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Jobs under threat from counterfeit films trade, warns MP

March 10, 2009 2:52 PM
Originally published by UK Liberal Democrats

John Barrett highlights the effects of the dodgy DVD trade and illegal file sharing on the British film industry

Edinburgh West MP John Barrett has raised the impact of copyright theft on the UK film industry in a debate in Westminster Hall.

John began by recognising the huge value of the film industry to the country, culturally, creatively and economically. He said that it was the duty of Parliament "to ensure that we react quickly to changes in technology and in the criminal world to ensure that this important industry receives the protection and support that it deserves from its law-makers." In particular, he said, this means ensuring that, "when required, we introduce the legislative changes needed to tackle copyright theft in all its forms."

"In the creative industries, while we see those at the top of the trade on the red carpets and on television, there are many others who struggle to get by. They, too, should have their original work protected by law, so that they can be paid for what they have created; otherwise they will have no financial incentive to carry on."

Describing the creative industries as a "shining light" in the UK economy, he reminded MPs that the industries together generate two million jobs. However, he said, each year, the British audio-visual industry loses about £0.5 billion through copyright theft and the wider economy loses more than £1 billion. According to one major film studio, for every one legitimately downloaded film from the internet, 600 are downloaded from illegal sites. Another report had suggested that 800,000 jobs in the creative industries are at risk as a result of file-sharing.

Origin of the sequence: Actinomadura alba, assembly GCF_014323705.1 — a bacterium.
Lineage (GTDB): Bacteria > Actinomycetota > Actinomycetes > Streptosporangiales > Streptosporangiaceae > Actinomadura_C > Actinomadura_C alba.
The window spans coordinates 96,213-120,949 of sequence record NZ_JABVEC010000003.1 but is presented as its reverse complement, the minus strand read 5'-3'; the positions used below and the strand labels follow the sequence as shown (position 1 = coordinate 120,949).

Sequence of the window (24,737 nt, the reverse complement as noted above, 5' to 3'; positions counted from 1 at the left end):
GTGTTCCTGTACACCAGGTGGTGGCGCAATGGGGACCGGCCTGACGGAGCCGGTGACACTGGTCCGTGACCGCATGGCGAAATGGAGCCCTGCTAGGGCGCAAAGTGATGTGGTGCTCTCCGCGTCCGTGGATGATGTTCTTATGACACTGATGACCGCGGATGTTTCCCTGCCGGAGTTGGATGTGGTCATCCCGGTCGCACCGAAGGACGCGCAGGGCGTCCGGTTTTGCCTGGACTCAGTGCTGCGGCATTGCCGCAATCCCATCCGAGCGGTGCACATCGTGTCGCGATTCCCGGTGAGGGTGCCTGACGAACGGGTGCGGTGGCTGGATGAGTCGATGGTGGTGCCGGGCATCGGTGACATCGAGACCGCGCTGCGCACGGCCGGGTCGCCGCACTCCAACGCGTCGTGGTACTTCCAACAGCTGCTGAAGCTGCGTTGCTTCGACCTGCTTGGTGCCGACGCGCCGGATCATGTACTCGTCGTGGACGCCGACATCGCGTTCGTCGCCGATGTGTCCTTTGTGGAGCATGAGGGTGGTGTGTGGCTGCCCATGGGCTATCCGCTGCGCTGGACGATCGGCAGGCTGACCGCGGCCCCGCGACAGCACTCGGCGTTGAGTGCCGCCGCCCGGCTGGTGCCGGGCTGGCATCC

John said that at present the Crown Prosecution Service were reluctant to prosecute even apparently blatant breaches of the law. He cited one case where an individual had been caught with a camcorder on a bracket on a seat in a cinema, but the CPS still reckoned that there was not enough evidence to prosecute. "We need today legislation whereby taking a camcorder into a cinema to record a film is a criminal offence," said John. This is already the case in a number of other European countries, including France, Italy and Spain. "That would make it much simpler for the police and the authorities to prosecute."

Films are, he said, particularly vulnerable when they are premiered in the UK. "We in the UK are now the No. 1 source of illegal recordings of films in Europe. Sad to say, we have overtaken Russia. That is one title that we should try to lose as quickly as possible."

John also raised the issue of the advance of technology and the role of internet service providers, which is increasing in importance as we move towards a digital age. Illegal peer-to-peer file sharing is expected to increase by 80 per cent. in the next two to three years, he warned.

Read John Barrett's speech in full